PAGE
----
Juce Accessibility

Definitely. I want to have something at least sort of working before I share it with the world so it’s not totally useless and can act as a starting point for others. After that I’ll definitely want/need help with backend implementations on platforms I’m neither interested in nor knowledgeable enough to support (Android, Linux).

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Here’s a Google Drive link to a PDF copy of our presentation.
We hope others find it useful/informative.

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I just thought of a different approach to all this. I think retro-fitting JUCE to have invisible OS-widgets is the wrong way to do it. You’re basically just adding a translation layer, but keep the same layout and mouse-centric GUI you already have. This would represent a band-aid and not a real solution. You would only make it slightly better, but not really have an accessible user interface.

I’m currently in contact with two blind users. My new way of approaching this is to create a special user interface just for blind/visually impaired people. Nothing fancy, no meters, no eye-candy, no browsers etc. but just an array of OS-widgets that are all just buttons with text in them. The user can then tab/shift-tab through them, use space to turn toggles on/off, or use the cursor-keys (up/down) to adjust a value up/down.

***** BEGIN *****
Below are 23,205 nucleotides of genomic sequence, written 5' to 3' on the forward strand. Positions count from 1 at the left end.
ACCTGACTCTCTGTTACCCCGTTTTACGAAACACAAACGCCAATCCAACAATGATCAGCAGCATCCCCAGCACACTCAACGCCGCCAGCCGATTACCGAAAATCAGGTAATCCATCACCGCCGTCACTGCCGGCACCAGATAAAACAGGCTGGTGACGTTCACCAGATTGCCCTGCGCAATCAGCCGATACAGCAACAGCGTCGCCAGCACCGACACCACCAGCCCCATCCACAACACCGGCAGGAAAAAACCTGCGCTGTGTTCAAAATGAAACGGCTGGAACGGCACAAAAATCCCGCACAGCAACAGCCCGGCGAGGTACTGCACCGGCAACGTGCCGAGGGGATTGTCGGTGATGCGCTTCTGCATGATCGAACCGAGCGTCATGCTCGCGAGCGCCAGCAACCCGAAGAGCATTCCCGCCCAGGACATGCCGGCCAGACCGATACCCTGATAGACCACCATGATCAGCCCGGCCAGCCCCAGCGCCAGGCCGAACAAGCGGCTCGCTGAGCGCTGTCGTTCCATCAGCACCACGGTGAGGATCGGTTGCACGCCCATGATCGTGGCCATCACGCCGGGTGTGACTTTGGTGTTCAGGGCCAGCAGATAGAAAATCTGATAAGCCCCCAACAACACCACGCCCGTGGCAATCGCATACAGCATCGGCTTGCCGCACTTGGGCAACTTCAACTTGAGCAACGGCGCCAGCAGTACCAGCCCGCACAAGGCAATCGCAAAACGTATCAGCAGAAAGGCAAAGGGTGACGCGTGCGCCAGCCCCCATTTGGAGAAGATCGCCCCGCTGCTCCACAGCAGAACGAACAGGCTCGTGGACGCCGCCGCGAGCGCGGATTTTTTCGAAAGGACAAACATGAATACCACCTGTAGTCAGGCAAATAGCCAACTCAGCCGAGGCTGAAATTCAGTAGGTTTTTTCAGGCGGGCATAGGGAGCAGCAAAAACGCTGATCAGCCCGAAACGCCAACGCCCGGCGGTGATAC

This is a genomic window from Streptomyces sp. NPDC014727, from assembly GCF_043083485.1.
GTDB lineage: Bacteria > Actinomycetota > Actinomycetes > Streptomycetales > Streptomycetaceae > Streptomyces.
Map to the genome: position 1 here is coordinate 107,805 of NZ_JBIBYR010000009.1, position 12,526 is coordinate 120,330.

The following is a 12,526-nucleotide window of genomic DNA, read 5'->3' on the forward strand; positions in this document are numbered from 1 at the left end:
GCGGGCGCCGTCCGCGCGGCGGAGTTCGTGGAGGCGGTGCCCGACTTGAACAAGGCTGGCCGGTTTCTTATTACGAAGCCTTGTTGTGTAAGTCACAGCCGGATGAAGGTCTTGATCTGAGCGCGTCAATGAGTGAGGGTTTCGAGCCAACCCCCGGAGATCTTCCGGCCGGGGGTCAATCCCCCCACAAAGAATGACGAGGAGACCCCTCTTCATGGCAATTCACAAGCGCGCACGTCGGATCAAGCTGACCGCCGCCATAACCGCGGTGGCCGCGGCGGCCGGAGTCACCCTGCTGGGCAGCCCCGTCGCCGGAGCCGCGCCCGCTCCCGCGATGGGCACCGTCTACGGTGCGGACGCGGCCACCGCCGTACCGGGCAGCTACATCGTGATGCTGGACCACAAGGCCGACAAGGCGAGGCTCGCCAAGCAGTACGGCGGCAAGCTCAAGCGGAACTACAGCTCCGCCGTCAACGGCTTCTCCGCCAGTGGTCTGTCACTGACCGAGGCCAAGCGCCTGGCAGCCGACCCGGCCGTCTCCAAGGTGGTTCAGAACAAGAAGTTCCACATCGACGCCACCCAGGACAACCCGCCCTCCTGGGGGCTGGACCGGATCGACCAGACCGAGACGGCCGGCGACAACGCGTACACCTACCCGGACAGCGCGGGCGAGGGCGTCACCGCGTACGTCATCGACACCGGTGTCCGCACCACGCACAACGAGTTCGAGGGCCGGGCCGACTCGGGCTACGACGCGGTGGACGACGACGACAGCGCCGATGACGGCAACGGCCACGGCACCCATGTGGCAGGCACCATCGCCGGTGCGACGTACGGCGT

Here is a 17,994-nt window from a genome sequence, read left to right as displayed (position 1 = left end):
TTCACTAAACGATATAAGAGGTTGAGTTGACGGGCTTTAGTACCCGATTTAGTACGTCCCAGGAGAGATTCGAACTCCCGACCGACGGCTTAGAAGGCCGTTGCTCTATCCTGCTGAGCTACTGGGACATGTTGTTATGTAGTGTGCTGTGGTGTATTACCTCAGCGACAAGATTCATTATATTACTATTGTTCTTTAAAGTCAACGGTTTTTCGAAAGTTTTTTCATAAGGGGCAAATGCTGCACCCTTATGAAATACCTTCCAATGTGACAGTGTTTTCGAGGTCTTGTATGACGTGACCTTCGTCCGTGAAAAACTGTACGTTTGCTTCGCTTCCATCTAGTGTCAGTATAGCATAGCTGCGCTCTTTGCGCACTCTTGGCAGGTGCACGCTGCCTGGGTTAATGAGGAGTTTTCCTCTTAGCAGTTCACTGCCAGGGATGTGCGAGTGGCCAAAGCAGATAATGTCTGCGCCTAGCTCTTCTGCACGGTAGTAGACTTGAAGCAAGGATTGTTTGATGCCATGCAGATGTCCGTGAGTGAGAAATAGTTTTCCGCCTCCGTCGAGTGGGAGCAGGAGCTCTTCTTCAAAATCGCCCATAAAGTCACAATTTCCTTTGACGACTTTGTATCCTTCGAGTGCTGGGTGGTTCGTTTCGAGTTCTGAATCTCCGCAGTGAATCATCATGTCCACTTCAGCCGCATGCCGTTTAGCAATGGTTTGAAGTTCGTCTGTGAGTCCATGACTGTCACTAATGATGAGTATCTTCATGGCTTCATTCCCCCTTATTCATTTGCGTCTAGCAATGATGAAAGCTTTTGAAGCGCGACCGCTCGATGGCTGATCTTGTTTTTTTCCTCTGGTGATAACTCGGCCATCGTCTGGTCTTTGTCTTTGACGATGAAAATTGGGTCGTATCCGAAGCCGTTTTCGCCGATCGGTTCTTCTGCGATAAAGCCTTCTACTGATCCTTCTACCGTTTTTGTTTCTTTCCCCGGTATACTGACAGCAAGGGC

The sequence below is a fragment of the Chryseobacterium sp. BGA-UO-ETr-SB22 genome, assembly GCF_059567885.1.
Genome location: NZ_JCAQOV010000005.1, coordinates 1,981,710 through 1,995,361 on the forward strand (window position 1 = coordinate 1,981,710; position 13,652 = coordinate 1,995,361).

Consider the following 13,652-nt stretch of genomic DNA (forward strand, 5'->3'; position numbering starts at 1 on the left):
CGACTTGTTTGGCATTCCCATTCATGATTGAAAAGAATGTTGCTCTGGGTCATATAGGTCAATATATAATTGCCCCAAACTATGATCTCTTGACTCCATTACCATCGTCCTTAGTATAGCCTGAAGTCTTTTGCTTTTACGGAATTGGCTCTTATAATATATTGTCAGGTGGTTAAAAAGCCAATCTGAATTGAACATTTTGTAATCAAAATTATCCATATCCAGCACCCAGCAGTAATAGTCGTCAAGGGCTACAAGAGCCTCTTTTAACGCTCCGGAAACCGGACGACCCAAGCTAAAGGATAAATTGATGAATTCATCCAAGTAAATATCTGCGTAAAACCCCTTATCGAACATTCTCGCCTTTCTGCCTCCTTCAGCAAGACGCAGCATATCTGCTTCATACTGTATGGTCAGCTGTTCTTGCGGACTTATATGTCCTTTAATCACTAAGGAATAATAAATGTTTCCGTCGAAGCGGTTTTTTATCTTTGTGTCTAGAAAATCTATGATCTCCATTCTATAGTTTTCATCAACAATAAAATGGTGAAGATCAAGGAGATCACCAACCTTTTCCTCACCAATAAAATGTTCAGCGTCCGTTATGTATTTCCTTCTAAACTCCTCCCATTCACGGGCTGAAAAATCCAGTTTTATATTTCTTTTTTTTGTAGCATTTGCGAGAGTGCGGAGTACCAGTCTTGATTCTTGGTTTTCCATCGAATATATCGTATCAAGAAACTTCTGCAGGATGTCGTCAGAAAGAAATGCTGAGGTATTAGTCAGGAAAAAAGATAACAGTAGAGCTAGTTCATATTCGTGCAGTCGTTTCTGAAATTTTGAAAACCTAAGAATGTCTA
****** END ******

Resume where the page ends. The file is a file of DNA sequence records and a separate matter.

It can be ugly as sin, and super-user unfriendly for sighted people, but for blind people it could be exactly what they need. The “browse” button should simply open an OS-level file-selector so the user can load the presets directly.

There should also be hot-keys for the most used functions (o to “open” a preset, f to toggle the filter etc.)

If JUCE could add a few classes to easily “build” these interfaces, that would be really great.

Once I talked to my customers about this and collected their requirements, I can share my findings here to continue the discussion. This could be a dramatic shift in accessibility and make JUCE the de facto standard for accessible user interfaces in the audio-industry.

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a good example for accessiblity in a crossplattform framework is qt.io

i use qt for long time, but i would change to JUCE because it is more audio related then qt. but in JUCE i have no accessiblity support, and then all what i do is not accessible.